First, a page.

The wave vitality undertaking within the UK makes use of the animal kingdom as inspiration

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Approximately £ 7.5 million (US $ 10.33 million) of public funding will be used to support the development of eight wave energy projects led by UK universities, including one inspired by marine life to enhance the efficiency and resilience of the Sector in the coming years.

The money will come from the Engineering and Physical Sciences Research Council, which is part of UK Research and Innovation (UKRI), an organization sponsored by the Government’s Department of Economy, Energy and Industrial Strategy.

Funded research focuses on wave energy converters (WECs). According to Ocean Energy Europe (OEE), these devices can “sense the physical movement of waves and waves and convert it into energy – usually electricity”.

The projects to be supported are diverse. For example, one has been inspired by nature and will receive a grant of £ 975,000.

Led by Qing Xiao of Strathclyde University, the potential of using “flexible materials inspired by the fins and other body parts of aquatic animals” in wave energy converters will be explored.

In a statement posted on the university’s website on Wednesday, Xiao stated that using a flexible material in the structures of WECs had a number of benefits.

She added, “The adaptive shaping feature can allow the device to deform during extreme wave events, which will help reduce peak wave load and extend the fatigue life of the device, thus increasing the survivability of the device compared to rigid body WECs.”

Another project to be funded will analyze WECs that use “malleable materials such as flexible fabrics”. Led by academics from the University of Plymouth, the University of Southampton and the University of Oxford, the company was awarded a grant of £ 984,000.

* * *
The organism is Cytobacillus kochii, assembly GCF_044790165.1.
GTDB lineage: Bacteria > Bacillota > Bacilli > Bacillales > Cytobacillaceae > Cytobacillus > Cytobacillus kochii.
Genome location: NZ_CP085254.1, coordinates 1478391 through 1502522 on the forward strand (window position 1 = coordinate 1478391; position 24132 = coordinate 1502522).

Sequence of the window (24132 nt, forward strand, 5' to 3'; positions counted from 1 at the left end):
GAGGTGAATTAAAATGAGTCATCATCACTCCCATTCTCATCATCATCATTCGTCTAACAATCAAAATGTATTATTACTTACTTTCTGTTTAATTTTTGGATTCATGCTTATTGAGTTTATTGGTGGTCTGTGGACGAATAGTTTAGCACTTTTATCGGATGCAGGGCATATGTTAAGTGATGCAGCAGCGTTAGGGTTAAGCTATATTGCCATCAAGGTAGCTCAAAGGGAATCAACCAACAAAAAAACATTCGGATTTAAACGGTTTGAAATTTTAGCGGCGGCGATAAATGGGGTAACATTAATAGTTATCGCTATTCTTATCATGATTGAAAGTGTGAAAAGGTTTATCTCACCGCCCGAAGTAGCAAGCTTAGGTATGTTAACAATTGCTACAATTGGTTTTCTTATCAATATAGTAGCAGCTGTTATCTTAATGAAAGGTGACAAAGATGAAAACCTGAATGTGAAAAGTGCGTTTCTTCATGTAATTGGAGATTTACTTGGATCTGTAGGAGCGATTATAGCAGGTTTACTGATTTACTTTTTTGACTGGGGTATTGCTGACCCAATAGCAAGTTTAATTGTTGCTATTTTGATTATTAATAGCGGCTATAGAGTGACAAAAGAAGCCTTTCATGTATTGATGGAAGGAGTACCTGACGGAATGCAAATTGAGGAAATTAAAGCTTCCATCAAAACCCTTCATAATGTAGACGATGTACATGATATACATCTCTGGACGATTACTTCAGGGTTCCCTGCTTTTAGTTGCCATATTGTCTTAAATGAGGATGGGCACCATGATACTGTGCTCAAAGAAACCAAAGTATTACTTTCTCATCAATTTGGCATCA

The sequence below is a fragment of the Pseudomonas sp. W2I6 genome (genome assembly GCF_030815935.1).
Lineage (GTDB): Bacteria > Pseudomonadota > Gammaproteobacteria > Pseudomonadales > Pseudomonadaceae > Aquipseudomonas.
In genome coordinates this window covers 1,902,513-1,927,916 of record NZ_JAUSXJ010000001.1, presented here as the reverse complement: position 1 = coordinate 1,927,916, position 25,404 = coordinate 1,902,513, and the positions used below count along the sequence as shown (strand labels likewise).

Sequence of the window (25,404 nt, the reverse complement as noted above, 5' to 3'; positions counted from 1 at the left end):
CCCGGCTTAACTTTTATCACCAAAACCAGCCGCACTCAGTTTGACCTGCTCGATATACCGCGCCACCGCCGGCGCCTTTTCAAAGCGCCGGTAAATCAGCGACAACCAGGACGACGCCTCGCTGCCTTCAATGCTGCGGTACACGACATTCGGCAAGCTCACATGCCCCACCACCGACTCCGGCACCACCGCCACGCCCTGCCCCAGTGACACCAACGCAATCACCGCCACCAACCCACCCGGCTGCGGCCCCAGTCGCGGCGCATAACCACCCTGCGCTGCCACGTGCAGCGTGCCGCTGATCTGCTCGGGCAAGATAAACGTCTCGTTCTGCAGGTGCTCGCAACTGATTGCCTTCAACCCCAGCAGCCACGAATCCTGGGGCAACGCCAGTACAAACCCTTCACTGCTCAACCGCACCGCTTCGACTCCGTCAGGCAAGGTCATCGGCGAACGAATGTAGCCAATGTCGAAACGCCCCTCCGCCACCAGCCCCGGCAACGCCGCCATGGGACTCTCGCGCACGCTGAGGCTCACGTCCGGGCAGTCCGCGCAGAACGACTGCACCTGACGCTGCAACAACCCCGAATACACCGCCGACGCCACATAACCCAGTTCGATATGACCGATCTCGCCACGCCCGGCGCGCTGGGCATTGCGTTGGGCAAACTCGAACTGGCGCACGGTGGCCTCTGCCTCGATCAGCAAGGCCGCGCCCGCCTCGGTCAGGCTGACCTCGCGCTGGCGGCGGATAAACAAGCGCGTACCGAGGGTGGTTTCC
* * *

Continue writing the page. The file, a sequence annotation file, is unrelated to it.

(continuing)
While the future of WECs is exciting, there are undoubtedly hurdles that must be overcome before they can have any greater impact. According to UKRI, their wider deployment “is hampered by challenges such as their ability to survive in extreme weather conditions and their effectiveness”.

The current wave energy footprint is also small. Current figures from OEE show that only 200 kilowatts of power were installed in Europe last year.

According to the WindEurope industry association, 14.7 gigawatts of wind energy capacity were installed in Europe in 2020.

While the International Energy Agency cites marine technologies as “great potential,” it adds that additional policy support is needed for research, design and development to “enable the cost reductions that come with bringing larger commercial plants up and running”.

However, with the European Commission, the executive branch of the European Union, a change could emerge that will bring the capacity of ocean energy technologies to 100 megawatts by 2025 and to at least 1 gigawatt by 2030.

Back in the UK, which left the EU on January 31, 2020, Lynn Gladden, Chair of the EPSRC, was optimistic about the future.

“As a renewable energy source, ocean wave energy would complement existing wind and solar technologies and contribute to a balanced supply,” she said.

“By addressing the challenges of effective ocean wave energy technologies, the projects will help unlock a valuable source of renewable energy,” added Gladden.

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